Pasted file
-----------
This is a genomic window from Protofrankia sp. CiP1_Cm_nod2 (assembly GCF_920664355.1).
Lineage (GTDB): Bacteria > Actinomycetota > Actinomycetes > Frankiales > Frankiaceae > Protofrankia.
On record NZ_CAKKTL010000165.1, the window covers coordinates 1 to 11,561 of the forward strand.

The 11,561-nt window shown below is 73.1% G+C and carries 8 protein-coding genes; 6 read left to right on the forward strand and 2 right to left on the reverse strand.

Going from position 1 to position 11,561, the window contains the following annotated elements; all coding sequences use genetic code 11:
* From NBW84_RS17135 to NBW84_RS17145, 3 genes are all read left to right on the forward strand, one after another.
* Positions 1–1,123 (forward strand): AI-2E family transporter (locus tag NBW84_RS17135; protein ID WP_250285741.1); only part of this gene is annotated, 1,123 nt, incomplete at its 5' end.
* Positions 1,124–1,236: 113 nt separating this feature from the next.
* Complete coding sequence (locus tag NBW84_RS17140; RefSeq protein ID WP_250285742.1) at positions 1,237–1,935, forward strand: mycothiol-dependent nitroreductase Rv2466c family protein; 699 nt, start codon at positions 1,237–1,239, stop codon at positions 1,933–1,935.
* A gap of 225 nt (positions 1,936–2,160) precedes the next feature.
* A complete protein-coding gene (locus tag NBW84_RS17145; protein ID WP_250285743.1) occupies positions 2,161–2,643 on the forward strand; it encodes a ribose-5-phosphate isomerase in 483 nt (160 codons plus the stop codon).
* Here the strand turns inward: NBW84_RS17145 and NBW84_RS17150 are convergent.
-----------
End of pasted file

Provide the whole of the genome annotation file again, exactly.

This is a genomic window from Protofrankia sp. CiP1_Cm_nod2 (assembly GCF_920664355.1).
Lineage (GTDB): Bacteria > Actinomycetota > Actinomycetes > Frankiales > Frankiaceae > Protofrankia.
On record NZ_CAKKTL010000165.1, the window covers coordinates 1 to 11,561 of the forward strand.

The 11,561-nt window shown below is 73.1% G+C and carries 8 protein-coding genes; 6 read left to right on the forward strand and 2 right to left on the reverse strand.

Going from position 1 to position 11,561, the window contains the following annotated elements; all coding sequences use genetic code 11:
* From NBW84_RS17135 to NBW84_RS17145, 3 genes are all read left to right on the forward strand, one after another.
* Positions 1–1,123 (forward strand): AI-2E family transporter (locus tag NBW84_RS17135; protein ID WP_250285741.1); only part of this gene is annotated, 1,123 nt, incomplete at its 5' end.
* Positions 1,124–1,236: 113 nt separating this feature from the next.
* Complete coding sequence (locus tag NBW84_RS17140; RefSeq protein ID WP_250285742.1) at positions 1,237–1,935, forward strand: mycothiol-dependent nitroreductase Rv2466c family protein; 699 nt, start codon at positions 1,237–1,239, stop codon at positions 1,933–1,935.
* A gap of 225 nt (positions 1,936–2,160) precedes the next feature.
* A complete protein-coding gene (locus tag NBW84_RS17145; protein ID WP_250285743.1) occupies positions 2,161–2,643 on the forward strand; it encodes a ribose-5-phosphate isomerase in 483 nt (160 codons plus the stop codon).
* Here the strand turns inward: NBW84_RS17145 and NBW84_RS17150 are convergent.